This isn't Edelson's first class-action lawsuit against a video game publisher. In 2011 the firm took action against EA for advertising a complementary digital copy of Battlefield 1943 with every purchase of Battlefield 3, but then failed to follow through with this promise to PS3 users. Eventually EA caved and honoured its initial arrangement and Thomassen said, "from our perspective it was completely resolved."

ORIGINAL STORY: Aliens: Colonial Marines developer Gearbox Software and publisher Sega have been accused of misrepresenting the game to "unwitting" consumers.

The companies showed early demo footage that "bore little resemblance" to the final product, a new class action lawsuit has alleged.

The case, filed by law firm Edelson LLC on behalf of plaintiff Damion Perrine, seeks damages for Aliens fans who went on to buy the product under false pretenses.


"Each of the 'actual gameplay' demonstrations purported to show consumers exactly what they would be buying: a cutting edge video game with very specific features and qualities," the claim dug up by Polygon reads.

"Unfortunately for their fans, defendants never told anyone - consumers, industry critics, reviewers, or reporters - that their 'actual gameplay' demonstration advertising campaign bore little resemblance to the retail product that would eventually be sold to a large community of unwitting purchasers."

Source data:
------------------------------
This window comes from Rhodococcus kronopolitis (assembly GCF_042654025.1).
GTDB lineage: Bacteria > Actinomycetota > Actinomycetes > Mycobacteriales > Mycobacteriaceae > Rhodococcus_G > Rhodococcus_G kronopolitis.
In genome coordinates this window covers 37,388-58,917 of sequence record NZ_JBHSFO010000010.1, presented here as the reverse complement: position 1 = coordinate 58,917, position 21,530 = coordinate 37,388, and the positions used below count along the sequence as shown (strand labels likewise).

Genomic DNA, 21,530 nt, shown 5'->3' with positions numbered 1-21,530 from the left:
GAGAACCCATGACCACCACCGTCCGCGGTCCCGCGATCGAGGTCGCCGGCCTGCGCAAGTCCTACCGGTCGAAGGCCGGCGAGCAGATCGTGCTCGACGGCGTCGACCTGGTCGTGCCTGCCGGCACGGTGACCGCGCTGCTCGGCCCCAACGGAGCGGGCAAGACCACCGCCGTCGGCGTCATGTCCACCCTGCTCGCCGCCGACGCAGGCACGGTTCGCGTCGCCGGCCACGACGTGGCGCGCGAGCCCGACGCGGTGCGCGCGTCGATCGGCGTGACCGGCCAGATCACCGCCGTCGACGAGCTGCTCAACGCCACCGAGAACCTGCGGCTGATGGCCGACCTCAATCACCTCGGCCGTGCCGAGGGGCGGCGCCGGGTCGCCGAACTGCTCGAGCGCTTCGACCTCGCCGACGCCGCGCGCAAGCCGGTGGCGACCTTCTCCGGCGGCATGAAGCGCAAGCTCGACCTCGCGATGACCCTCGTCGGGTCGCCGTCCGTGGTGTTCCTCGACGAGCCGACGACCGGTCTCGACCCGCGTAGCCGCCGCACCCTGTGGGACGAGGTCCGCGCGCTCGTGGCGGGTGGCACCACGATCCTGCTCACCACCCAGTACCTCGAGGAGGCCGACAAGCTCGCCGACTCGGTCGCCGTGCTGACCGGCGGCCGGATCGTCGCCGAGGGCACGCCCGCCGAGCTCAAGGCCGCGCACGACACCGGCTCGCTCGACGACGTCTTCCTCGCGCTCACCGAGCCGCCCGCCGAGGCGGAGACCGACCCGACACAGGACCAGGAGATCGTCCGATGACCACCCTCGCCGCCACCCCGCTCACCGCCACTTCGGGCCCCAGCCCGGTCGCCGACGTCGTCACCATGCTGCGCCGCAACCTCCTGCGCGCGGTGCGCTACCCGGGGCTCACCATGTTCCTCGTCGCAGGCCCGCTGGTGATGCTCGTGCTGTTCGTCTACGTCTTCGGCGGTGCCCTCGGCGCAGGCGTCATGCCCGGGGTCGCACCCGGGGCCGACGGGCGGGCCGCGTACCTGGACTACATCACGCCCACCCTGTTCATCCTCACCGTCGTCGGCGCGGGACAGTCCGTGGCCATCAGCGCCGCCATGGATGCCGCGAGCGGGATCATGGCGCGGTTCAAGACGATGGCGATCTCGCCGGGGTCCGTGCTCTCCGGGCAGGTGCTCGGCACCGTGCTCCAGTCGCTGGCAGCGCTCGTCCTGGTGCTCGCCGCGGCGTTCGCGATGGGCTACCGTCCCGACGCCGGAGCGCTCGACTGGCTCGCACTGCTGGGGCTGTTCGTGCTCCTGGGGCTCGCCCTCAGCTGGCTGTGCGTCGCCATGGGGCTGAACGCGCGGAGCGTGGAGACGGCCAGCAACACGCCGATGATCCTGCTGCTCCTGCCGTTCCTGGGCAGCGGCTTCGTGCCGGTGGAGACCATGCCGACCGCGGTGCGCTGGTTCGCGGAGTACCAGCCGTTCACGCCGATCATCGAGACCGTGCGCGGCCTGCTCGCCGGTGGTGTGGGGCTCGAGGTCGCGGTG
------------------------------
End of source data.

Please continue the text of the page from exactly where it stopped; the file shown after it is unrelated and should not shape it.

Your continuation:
Gearbox boss Randy Pitchford has previously acknowledged the discrepancies between the demo and the final game and said it was an issue the developer was "looking at".

But how likely is it that the lawsuit will be successful?

"Class action lawsuits continue to occur in the US games industry from time to time, recent examples including class action lawsuits against EA over their use of real life players in their sports games as well as against various games publishers for 'sunsetting' or closing down their social games," Jas Purewal, an interactive entertainment lawyer at Osborne Clarke told Eurogamer.

"That said, the reality is that it is still relatively rare for consumer complaints (over, for example, a game's features, quality or use of DRM) to materialise into a class action or other lawsuit (not least given the complexity and cost involved in getting it off the ground). So far as I'm aware, none of them has yet been brought all the way to trial."

In the UK, a complaint to the Advertising Standards Agency forced Sega to add a disclaimer to Aliens: Colonial Marines trailers, identifying footage that doesn't reflect the actual game.

Sega: Colonial Marines launched to a storm of criticism earlier this year. Disgruntled ex-developers claimed the game's development had been poorly handled and reported that large portions had been outsourced to external studios. Gearbox has since issued a number of patches to fix the most broken elements, but has also canned the game's Wii U version.

We've asked Sega for comment and will update if we hear back.